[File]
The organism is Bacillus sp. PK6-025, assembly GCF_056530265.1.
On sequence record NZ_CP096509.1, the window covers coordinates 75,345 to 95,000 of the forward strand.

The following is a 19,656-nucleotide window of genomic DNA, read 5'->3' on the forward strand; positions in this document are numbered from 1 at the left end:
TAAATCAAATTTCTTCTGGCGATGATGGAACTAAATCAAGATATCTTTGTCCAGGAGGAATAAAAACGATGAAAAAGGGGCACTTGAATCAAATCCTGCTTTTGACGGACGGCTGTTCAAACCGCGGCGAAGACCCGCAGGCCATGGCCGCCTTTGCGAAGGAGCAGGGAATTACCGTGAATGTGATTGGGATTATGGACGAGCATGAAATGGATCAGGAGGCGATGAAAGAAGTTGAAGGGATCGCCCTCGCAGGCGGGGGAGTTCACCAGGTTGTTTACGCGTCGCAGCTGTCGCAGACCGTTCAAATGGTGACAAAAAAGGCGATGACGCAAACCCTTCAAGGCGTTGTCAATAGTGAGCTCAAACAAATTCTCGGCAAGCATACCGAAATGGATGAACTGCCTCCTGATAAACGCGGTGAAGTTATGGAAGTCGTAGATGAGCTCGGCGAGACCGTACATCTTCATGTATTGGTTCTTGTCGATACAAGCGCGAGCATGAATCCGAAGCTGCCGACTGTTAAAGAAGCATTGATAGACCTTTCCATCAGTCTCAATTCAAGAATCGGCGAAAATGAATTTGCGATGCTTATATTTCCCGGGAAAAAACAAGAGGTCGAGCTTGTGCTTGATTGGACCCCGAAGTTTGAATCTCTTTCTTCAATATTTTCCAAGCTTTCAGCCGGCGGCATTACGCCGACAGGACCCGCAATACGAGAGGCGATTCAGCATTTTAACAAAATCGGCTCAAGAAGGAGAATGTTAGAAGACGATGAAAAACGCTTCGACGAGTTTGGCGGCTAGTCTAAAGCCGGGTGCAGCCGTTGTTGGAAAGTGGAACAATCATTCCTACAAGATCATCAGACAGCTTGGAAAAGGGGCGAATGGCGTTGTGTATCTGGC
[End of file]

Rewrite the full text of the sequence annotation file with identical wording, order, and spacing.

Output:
The organism is Bacillus sp. PK6-025, assembly GCF_056530265.1.
On sequence record NZ_CP096509.1, the window covers coordinates 75,345 to 95,000 of the forward strand.

The following is a 19,656-nucleotide window of genomic DNA, read 5'->3' on the forward strand; positions in this document are numbered from 1 at the left end:
TAAATCAAATTTCTTCTGGCGATGATGGAACTAAATCAAGATATCTTTGTCCAGGAGGAATAAAAACGATGAAAAAGGGGCACTTGAATCAAATCCTGCTTTTGACGGACGGCTGTTCAAACCGCGGCGAAGACCCGCAGGCCATGGCCGCCTTTGCGAAGGAGCAGGGAATTACCGTGAATGTGATTGGGATTATGGACGAGCATGAAATGGATCAGGAGGCGATGAAAGAAGTTGAAGGGATCGCCCTCGCAGGCGGGGGAGTTCACCAGGTTGTTTACGCGTCGCAGCTGTCGCAGACCGTTCAAATGGTGACAAAAAAGGCGATGACGCAAACCCTTCAAGGCGTTGTCAATAGTGAGCTCAAACAAATTCTCGGCAAGCATACCGAAATGGATGAACTGCCTCCTGATAAACGCGGTGAAGTTATGGAAGTCGTAGATGAGCTCGGCGAGACCGTACATCTTCATGTATTGGTTCTTGTCGATACAAGCGCGAGCATGAATCCGAAGCTGCCGACTGTTAAAGAAGCATTGATAGACCTTTCCATCAGTCTCAATTCAAGAATCGGCGAAAATGAATTTGCGATGCTTATATTTCCCGGGAAAAAACAAGAGGTCGAGCTTGTGCTTGATTGGACCCCGAAGTTTGAATCTCTTTCTTCAATATTTTCCAAGCTTTCAGCCGGCGGCATTACGCCGACAGGACCCGCAATACGAGAGGCGATTCAGCATTTTAACAAAATCGGCTCAAGAAGGAGAATGTTAGAAGACGATGAAAAACGCTTCGACGAGTTTGGCGGCTAGTCTAAAGCCGGGTGCAGCCGTTGTTGGAAAGTGGAACAATCATTCCTACAAGATCATCAGACAGCTTGGAAAAGGGGCGAATGGCGTTGTGTATCTGGC